Hello, Time

A washboard and a wood-burning oven
are things I don’t have.

A few months ago
the little ones were sick, for weeks,
and I was exhausted, but I didn’t cry.

Then my washing machine fell apart inside and quit spinning.
But I didn’t cry; I used every stitch of fabric in the house
before packing the back of our van
full with dirty clothes
blankets, sheets, pillow cases,
towels, rags, more towels, and more rags
and driving to the laundromat.

When I made back to the house,
lugged in baskets filled with clean laundry,
wiped noses and gave hugs,
the oven broke. I cried.

I actually felt that if I had a washboard
and a wood burning oven
I could have kept it together. Maybe so.

The other day my dishwasher stopped running
and the water sat in the bottom.
I filled the sink with hot soapy water
and lined the counters with towels
and set to work.

The most fascinating thing happened:
contentment came to me as I stood at the sink.
I couldn’t be rushed here.
I could not force myself
to hurry through this task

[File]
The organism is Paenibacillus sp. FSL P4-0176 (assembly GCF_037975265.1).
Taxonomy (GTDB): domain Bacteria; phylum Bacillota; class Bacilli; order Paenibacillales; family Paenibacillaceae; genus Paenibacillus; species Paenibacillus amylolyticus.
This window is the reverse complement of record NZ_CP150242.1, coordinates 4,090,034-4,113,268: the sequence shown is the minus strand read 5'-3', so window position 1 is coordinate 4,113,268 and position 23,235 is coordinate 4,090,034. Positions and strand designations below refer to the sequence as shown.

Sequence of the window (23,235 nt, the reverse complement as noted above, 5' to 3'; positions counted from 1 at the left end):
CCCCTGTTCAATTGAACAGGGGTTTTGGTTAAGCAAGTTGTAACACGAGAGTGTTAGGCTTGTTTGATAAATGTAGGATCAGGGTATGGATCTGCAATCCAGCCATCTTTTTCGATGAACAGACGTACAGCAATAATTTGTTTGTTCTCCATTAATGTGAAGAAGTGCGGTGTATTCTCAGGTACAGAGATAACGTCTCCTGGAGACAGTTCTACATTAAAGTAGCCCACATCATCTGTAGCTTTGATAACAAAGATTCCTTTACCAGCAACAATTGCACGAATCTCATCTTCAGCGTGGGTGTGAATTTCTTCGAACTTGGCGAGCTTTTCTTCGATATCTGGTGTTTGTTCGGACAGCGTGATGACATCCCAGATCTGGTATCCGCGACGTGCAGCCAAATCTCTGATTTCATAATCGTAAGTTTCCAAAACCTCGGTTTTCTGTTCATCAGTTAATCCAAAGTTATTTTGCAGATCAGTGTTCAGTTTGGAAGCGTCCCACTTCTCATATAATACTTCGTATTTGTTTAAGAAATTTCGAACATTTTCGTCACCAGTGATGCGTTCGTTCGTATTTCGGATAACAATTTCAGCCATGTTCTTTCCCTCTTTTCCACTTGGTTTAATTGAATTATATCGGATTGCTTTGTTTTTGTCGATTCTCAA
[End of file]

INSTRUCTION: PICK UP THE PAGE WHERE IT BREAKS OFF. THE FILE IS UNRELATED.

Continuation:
like I could hurriedly stuff the washer full of
pajamas, t-shirts, and shorts,
and frantically line the dishwasher racks with
plates, bowls, and glasses
and move on to the next thing.

I spent the following few weeks
letting dirty dishes collect in the sink
throughout the day,
washing them in the morning.
Sometimes I would even stand there and dry them.
And the kids would run through the kitchen,
stop by my legs for a quick hug,
and keep going because everything was okay.
My world didn’t end, in fact, I found a whole new one.
My relationship to time has changed –
I don’t rush myself to get things done,
but sort of let the doing happen –
all because the control panel on my dishwasher burned up.

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